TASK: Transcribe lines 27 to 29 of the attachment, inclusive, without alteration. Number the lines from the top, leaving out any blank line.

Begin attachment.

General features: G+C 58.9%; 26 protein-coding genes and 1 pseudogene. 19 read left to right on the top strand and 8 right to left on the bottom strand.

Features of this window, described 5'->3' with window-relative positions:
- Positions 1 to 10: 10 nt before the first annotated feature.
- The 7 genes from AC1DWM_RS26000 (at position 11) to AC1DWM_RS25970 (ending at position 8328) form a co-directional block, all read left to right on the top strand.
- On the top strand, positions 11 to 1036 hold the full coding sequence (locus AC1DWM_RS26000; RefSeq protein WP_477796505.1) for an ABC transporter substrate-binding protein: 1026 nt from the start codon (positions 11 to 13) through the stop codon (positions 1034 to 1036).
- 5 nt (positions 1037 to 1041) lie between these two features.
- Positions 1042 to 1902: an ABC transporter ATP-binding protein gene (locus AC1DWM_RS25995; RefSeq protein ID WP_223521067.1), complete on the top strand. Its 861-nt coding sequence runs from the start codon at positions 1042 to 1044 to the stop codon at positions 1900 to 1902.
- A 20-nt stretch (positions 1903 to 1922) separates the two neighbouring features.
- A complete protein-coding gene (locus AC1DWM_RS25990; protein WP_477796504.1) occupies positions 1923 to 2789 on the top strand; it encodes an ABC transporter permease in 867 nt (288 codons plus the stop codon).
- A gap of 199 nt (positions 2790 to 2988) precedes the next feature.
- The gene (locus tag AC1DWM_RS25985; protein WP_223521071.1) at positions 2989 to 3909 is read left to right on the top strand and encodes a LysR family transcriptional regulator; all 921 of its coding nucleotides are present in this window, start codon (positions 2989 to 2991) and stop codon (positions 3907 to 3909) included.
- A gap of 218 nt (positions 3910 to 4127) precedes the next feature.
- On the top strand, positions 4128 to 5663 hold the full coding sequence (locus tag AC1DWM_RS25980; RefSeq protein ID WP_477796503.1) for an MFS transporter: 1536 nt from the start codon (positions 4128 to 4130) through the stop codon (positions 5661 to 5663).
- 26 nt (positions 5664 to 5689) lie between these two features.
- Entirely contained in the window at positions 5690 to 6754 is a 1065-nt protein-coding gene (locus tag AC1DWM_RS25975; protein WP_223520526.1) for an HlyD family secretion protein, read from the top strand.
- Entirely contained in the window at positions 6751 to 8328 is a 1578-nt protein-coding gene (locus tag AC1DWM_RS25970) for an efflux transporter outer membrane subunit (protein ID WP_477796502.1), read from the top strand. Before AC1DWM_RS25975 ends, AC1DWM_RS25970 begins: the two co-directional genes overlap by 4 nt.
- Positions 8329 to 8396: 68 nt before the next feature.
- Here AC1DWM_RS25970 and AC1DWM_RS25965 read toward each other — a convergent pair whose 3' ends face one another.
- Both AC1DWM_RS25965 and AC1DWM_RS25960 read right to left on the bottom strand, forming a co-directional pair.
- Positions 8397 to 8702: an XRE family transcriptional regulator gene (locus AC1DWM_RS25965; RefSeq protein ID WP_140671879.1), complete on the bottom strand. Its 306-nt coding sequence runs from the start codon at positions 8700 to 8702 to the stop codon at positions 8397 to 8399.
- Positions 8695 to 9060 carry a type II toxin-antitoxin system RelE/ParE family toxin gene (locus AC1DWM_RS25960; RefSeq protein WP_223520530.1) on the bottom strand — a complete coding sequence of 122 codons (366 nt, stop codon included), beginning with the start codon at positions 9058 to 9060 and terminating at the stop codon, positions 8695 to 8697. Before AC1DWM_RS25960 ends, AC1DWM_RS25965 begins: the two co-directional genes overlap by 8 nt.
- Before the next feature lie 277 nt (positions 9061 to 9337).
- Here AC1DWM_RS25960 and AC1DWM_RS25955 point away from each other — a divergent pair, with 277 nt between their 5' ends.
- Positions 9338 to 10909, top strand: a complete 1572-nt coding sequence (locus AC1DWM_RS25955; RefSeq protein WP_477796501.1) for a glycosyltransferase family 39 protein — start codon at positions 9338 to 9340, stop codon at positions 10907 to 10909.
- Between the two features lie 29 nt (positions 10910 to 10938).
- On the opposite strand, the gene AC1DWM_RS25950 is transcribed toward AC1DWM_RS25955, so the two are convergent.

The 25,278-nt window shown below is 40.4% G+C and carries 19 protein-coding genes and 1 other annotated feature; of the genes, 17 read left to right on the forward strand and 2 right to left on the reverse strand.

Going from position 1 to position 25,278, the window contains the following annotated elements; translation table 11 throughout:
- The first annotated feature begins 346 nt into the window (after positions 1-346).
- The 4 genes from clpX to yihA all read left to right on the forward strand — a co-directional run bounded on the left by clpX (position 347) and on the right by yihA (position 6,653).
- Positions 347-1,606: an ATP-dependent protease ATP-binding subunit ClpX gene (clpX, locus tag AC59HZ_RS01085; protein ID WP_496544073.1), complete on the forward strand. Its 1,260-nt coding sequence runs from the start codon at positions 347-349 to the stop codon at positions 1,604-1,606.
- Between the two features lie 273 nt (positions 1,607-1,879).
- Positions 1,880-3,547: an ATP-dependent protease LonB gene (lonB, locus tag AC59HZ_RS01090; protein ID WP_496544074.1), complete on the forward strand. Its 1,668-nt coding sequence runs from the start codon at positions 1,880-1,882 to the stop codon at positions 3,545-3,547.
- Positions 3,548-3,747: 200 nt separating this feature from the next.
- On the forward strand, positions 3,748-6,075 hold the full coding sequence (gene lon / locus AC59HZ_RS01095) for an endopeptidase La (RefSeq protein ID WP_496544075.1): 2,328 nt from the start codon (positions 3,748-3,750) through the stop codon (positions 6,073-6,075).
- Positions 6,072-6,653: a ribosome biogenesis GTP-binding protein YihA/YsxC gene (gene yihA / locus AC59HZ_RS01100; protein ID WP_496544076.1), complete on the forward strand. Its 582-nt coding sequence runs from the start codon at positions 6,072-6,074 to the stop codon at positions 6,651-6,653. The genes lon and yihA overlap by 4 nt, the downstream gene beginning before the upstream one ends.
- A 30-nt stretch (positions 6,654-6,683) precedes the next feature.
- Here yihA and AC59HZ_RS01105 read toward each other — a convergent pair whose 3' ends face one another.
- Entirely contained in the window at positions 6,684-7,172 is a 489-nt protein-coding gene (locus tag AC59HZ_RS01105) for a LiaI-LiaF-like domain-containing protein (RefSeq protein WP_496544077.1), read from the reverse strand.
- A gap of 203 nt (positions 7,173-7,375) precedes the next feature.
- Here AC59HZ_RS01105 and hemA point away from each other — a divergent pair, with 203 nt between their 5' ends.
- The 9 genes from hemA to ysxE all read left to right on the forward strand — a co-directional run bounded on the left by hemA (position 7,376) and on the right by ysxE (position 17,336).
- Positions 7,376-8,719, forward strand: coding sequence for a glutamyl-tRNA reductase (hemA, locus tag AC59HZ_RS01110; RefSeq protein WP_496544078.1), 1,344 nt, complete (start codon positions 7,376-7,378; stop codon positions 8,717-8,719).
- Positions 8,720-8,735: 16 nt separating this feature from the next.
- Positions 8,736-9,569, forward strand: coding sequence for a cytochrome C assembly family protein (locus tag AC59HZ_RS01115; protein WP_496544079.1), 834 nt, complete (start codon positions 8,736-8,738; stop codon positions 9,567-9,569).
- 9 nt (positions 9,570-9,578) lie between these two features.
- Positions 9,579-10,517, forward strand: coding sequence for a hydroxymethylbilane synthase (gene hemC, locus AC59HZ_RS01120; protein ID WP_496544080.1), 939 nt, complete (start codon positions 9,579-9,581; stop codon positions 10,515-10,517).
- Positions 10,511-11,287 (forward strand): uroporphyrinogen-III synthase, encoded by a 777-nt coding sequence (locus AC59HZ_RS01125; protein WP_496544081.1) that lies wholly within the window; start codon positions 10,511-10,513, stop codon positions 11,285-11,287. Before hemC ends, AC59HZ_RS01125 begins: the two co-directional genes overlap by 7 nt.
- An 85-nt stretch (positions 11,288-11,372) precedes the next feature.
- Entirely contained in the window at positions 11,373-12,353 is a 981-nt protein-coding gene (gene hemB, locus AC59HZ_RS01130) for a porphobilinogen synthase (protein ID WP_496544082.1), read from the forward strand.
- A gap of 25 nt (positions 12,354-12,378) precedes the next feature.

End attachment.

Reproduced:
The 25,278-nt window shown below is 40.4% G+C and carries 19 protein-coding genes and 1 other annotated feature; of the genes, 17 read left to right on the forward strand and 2 right to left on the reverse strand.

Going from position 1 to position 25,278, the window contains the following annotated elements; translation table 11 throughout:
- The first annotated feature begins 346 nt into the window (after positions 1-346).